Many confuse availability with equipment reliability. In reality, it is only one part of the calculation. Availability is the actual time that the machine or system is capable of production as a percent of total planned production time. Availability rate should not be confused with overall availability. The latter is calculated using total calendar time as the divisor, not planned production time.

Most plants do not have a formal reliability engineering function nor do they have programs that directly address reliability problems. In a few instances, product quality and maintenance management programs acknowledge equipment reliability as an issue. However, these programs do not include specific programs that will improve reliability. In part, this omission is created by our inability to assign responsibility for equipment reliability. Maintenance has an important role; but so do production, plant engineering, purchasing, sales and training. Each of these plant functions has a direct impact on performance.

Poor maintenance practices are perceived as the dominant factor that limits production capacity, product quality and profitability. In some cases, this perception is valid; but most of the reliability problems that adversely affect plant performance are not attributable to poor maintenance. Many of the perceived maintenance problems are really outside of the maintenance function. Improper operating procedures, poor design or improper scheduling of production is the real sources of many plant reliability problems. These plant functions must also assume an active role in equipment reliability.

Asset dependability begins with the specification and selection process. The plant engineering and purchasing functions must actively pursue reliability as part of the process. Life cycle cost, maintainability and employee skill requirements must be key factors in the decision-making process. The purchase price of new and replacement systems are not a true measure of equipment cost or its impact on overall plant performance.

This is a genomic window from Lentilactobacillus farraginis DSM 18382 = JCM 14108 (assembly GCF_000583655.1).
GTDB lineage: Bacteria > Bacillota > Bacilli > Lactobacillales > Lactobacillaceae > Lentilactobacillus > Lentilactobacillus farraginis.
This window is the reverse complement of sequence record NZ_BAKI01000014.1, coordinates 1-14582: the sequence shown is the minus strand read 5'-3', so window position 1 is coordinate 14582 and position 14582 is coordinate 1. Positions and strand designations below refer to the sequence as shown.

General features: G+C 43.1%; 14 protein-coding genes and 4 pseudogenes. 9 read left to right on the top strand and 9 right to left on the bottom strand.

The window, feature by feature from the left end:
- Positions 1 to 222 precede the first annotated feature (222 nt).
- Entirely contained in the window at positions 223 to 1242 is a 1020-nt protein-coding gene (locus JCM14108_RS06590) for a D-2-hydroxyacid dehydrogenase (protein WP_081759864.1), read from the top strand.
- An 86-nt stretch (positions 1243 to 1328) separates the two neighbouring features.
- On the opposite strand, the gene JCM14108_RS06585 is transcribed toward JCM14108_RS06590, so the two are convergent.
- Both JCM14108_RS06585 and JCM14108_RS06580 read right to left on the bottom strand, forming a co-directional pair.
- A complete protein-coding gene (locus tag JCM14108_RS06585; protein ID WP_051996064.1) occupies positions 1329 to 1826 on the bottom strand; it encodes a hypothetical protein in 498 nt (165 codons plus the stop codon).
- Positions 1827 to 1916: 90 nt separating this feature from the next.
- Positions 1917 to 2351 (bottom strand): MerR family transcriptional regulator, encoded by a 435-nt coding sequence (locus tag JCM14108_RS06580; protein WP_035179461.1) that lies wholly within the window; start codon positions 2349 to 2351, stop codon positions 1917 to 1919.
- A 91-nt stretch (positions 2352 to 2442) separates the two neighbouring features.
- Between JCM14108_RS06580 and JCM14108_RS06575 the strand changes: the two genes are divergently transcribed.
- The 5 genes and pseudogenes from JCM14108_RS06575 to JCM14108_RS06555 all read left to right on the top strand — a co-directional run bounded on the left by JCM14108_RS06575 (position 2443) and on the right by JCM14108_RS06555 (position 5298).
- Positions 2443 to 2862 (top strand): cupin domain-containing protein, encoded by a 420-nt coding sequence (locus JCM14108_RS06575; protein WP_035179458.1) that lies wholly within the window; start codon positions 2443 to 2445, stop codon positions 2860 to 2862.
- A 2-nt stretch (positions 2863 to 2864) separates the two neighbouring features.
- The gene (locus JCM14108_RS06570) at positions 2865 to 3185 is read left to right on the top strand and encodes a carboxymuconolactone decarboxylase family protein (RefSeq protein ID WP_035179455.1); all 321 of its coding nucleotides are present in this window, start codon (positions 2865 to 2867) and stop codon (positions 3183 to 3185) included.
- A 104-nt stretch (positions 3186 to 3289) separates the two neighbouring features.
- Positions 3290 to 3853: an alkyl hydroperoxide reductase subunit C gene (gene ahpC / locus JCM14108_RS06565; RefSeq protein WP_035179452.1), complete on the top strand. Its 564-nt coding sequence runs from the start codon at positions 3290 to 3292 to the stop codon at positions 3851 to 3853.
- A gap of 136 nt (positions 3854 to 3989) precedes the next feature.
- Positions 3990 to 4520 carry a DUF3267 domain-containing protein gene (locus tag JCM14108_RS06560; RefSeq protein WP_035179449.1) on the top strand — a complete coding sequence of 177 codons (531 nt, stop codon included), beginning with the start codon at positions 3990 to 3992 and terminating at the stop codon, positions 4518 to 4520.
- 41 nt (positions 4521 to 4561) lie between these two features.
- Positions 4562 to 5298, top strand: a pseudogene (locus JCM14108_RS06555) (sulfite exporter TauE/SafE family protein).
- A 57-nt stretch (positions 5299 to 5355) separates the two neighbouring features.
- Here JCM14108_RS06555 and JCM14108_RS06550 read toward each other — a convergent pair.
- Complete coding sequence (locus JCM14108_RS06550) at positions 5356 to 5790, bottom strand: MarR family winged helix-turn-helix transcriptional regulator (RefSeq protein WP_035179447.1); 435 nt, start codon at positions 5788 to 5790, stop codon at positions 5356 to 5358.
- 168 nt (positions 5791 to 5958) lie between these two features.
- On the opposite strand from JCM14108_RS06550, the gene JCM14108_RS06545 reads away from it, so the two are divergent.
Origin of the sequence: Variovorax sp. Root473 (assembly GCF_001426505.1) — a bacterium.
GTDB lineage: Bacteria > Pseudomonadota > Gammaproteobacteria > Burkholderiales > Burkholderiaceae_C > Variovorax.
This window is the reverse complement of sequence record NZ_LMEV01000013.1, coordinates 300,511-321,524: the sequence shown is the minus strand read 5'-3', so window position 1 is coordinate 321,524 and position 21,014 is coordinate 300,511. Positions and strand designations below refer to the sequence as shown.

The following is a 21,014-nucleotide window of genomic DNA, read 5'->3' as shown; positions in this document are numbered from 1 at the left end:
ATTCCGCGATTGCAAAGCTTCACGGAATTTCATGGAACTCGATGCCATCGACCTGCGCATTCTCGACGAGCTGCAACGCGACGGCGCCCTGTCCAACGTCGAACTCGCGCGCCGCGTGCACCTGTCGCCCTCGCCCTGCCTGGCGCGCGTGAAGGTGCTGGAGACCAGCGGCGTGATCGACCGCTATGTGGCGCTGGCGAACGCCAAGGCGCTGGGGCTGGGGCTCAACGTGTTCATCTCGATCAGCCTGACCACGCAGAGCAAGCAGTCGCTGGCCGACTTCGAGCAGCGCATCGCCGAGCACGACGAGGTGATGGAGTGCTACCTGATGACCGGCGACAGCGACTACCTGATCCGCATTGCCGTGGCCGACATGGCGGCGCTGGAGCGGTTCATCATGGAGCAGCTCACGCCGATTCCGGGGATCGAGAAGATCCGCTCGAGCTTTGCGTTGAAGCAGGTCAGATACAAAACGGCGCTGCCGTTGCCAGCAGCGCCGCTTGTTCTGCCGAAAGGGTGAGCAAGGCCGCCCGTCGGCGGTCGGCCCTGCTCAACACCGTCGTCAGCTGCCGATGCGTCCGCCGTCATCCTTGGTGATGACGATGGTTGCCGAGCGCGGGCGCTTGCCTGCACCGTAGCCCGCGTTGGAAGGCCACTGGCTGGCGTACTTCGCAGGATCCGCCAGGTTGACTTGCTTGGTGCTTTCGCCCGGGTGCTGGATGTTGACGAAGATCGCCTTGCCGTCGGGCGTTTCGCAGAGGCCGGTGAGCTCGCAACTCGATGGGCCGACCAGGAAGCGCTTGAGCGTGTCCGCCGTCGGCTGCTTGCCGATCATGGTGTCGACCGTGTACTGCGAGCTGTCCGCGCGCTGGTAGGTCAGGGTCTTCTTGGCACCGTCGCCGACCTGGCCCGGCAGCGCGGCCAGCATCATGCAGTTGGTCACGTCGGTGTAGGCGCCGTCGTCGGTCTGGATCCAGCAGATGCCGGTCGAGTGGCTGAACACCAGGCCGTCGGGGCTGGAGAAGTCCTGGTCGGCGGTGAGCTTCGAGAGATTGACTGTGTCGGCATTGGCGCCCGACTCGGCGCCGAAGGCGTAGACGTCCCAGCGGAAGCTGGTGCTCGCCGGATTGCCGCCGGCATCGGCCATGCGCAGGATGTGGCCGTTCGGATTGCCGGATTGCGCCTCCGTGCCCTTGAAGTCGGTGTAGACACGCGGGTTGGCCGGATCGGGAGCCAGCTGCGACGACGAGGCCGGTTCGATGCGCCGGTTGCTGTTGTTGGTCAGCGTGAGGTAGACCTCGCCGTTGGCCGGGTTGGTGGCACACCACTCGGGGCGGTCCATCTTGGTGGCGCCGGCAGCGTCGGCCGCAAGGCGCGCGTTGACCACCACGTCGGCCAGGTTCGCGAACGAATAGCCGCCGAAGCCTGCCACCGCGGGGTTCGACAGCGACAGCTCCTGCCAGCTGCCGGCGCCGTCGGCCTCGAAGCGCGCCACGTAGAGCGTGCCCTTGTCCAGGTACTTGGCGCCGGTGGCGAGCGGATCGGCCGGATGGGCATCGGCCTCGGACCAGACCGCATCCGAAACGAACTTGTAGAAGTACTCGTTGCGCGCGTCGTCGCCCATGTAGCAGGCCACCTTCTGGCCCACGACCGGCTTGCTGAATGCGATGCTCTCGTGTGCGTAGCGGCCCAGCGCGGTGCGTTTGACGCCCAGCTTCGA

Purchasing must also use good judgment when selecting replacement components for both maintenance and production. Too many plants select vendors and components solely on costs. Little or no consideration is given to a component’s life cycle cost or its impact on reliability. As an example, one client elected to purchase a light-duty bearing for critical foundry exhaust fans. The decision was based on a purchase price that was $5 less for each bearing. Because of this decision, the mean time between failure of these fans dropped from six years to six months. Purchasing must assume an active role in equipment reliability. Without their support and active participation, acceptable plant performance levels are not achievable.

Production has the greatest role to play. For every maintenance-related problem, there are 50 problems generated by poor operating procedures or methods. Operator error is an obvious cause of equipment downtime and product quality problems. However, production's contribution to poor performance is much greater. We have just concluded an evaluation of a 4-high tandem mill for one of our integrated steel mill clients. Our task was to improve the overall performance of this complex production system. Eighty percent of the problems that restricted the system's capacity, product quality and costs were directly attributable to poor operating procedures and practices. Most of the problems were easy to correct and none required a financial investment.

Sales and marketing directly affect equipment reliability. The sales function determines how most plants operate. In some discrete manufacturing plants, this does not present a serious problem. However, in continuous process plants, such as steel and paper, poor sales strategy can have a serious, negative impact on plant performance. If the sales function loads a plant with short-run, low-quantity orders, the number and frequency of machine setups will increase. This constant stopping, setup change and restart have a direct impact on reliability, product quality and capacity. Historically, a high percentage of product rejects and lost capacity can be attributed directly to setup changes. Rejects increase as the system stops. Improper setup often creates a marked increase in rejects, as the line is restarted. Coupled with the time lost to the change of product, these short-run orders contribute significantly to poor plant performance. Higher levels of performance, including reliability, are not achievable when plant assets are not able to run without constant starts and stops.